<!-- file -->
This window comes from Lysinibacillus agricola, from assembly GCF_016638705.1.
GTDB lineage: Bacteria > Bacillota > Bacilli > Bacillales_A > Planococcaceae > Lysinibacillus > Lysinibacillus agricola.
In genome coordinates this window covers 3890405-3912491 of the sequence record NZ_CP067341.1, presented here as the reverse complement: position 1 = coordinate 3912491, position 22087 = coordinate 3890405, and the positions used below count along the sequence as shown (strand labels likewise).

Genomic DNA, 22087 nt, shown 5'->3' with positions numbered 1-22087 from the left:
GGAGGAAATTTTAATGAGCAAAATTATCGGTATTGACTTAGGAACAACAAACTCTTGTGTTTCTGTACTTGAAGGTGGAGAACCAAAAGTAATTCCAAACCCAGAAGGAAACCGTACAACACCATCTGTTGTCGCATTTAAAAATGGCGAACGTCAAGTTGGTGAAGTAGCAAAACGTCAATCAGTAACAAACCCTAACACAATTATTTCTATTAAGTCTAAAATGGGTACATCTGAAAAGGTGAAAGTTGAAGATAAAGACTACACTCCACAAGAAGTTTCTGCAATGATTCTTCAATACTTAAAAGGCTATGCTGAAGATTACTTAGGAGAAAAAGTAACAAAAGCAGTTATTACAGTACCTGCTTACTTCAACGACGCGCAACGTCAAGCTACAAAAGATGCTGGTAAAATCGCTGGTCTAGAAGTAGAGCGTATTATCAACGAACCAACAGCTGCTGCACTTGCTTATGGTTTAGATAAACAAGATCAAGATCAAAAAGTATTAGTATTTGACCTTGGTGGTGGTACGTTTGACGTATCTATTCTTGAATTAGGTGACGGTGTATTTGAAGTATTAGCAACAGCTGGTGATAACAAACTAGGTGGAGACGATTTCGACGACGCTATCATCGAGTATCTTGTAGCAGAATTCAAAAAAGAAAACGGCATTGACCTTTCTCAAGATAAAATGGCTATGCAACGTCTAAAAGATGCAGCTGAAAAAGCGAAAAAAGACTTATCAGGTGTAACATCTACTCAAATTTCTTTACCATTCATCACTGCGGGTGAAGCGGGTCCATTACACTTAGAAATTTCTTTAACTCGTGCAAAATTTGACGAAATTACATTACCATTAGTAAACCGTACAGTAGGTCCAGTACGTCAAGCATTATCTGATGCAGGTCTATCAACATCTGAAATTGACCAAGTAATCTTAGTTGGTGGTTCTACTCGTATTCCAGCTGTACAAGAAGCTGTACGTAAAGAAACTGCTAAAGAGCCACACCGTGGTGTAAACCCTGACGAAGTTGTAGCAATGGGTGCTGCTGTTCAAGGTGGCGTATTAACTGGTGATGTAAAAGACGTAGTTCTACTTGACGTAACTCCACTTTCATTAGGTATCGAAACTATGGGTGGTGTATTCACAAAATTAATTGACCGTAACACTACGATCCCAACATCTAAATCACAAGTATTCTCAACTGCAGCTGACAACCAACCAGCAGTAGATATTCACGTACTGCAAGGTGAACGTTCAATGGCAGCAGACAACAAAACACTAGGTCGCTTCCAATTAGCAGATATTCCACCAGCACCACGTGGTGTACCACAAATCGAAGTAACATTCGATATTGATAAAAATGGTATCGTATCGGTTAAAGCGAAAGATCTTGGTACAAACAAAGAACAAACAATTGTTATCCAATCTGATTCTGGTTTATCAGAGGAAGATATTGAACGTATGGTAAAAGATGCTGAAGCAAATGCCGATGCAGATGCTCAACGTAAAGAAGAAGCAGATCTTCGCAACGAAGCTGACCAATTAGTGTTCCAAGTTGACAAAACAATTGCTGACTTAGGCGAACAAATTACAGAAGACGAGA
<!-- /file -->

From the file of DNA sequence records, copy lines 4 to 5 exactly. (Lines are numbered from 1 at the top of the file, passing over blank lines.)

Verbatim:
Genomic DNA, 22087 nt, shown 5'->3' with positions numbered 1-22087 from the left:
GGAGGAAATTTTAATGAGCAAAATTATCGGTATTGACTTAGGAACAACAAACTCTTGTGTTTCTGTACTTGAAGGTGGAGAACCAAAAGTAATTCCAAACCCAGAAGGAAACCGTACAACACCATCTGTTGTCGCATTTAAAAATGGCGAACGTCAAGTTGGTGAAGTAGCAAAACGTCAATCAGTAACAAACCCTAACACAATTATTTCTATTAAGTCTAAAATGGGTACATCTGAAAAGGTGAAAGTTGAAGATAAAGACTACACTCCACAAGAAGTTTCTGCAATGATTCTTCAATACTTAAAAGGCTATGCTGAAGATTACTTAGGAGAAAAAGTAACAAAAGCAGTTATTACAGTACCTGCTTACTTCAACGACGCGCAACGTCAAGCTACAAAAGATGCTGGTAAAATCGCTGGTCTAGAAGTAGAGCGTATTATCAACGAACCAACAGCTGCTGCACTTGCTTATGGTTTAGATAAACAAGATCAAGATCAAAAAGTATTAGTATTTGACCTTGGTGGTGGTACGTTTGACGTATCTATTCTTGAATTAGGTGACGGTGTATTTGAAGTATTAGCAACAGCTGGTGATAACAAACTAGGTGGAGACGATTTCGACGACGCTATCATCGAGTATCTTGTAGCAGAATTCAAAAAAGAAAACGGCATTGACCTTTCTCAAGATAAAATGGCTATGCAACGTCTAAAAGATGCAGCTGAAAAAGCGAAAAAAGACTTATCAGGTGTAACATCTACTCAAATTTCTTTACCATTCATCACTGCGGGTGAAGCGGGTCCATTACACTTAGAAATTTCTTTAACTCGTGCAAAATTTGACGAAATTACATTACCATTAGTAAACCGTACAGTAGGTCCAGTACGTCAAGCATTATCTGATGCAGGTCTATCAACATCTGAAATTGACCAAGTAATCTTAGTTGGTGGTTCTACTCGTATTCCAGCTGTACAAGAAGCTGTACGTAAAGAAACTGCTAAAGAGCCACACCGTGGTGTAAACCCTGACGAAGTTGTAGCAATGGGTGCTGCTGTTCAAGGTGGCGTATTAACTGGTGATGTAAAAGACGTAGTTCTACTTGACGTAACTCCACTTTCATTAGGTATCGAAACTATGGGTGGTGTATTCACAAAATTAATTGACCGTAACACTACGATCCCAACATCTAAATCACAAGTATTCTCAACTGCAGCTGACAACCAACCAGCAGTAGATATTCACGTACTGCAAGGTGAACGTTCAATGGCAGCAGACAACAAAACACTAGGTCGCTTCCAATTAGCAGATATTCCACCAGCACCACGTGGTGTACCACAAATCGAAGTAACATTCGATATTGATAAAAATGGTATCGTATCGGTTAAAGCGAAAGATCTTGGTACAAACAAAGAACAAACAATTGTTATCCAATCTGATTCTGGTTTATCAGAGGAAGATATTGAACGTATGGTAAAAGATGCTGAAGCAAATGCCGATGCAGATGCTCAACGTAAAGAAGAAGCAGATCTTCGCAACGAAGCTGACCAATTAGTGTTCCAAGTTGACAAAACAATTGCTGACTTAGGCGAACAAATTACAGAAGACGAGA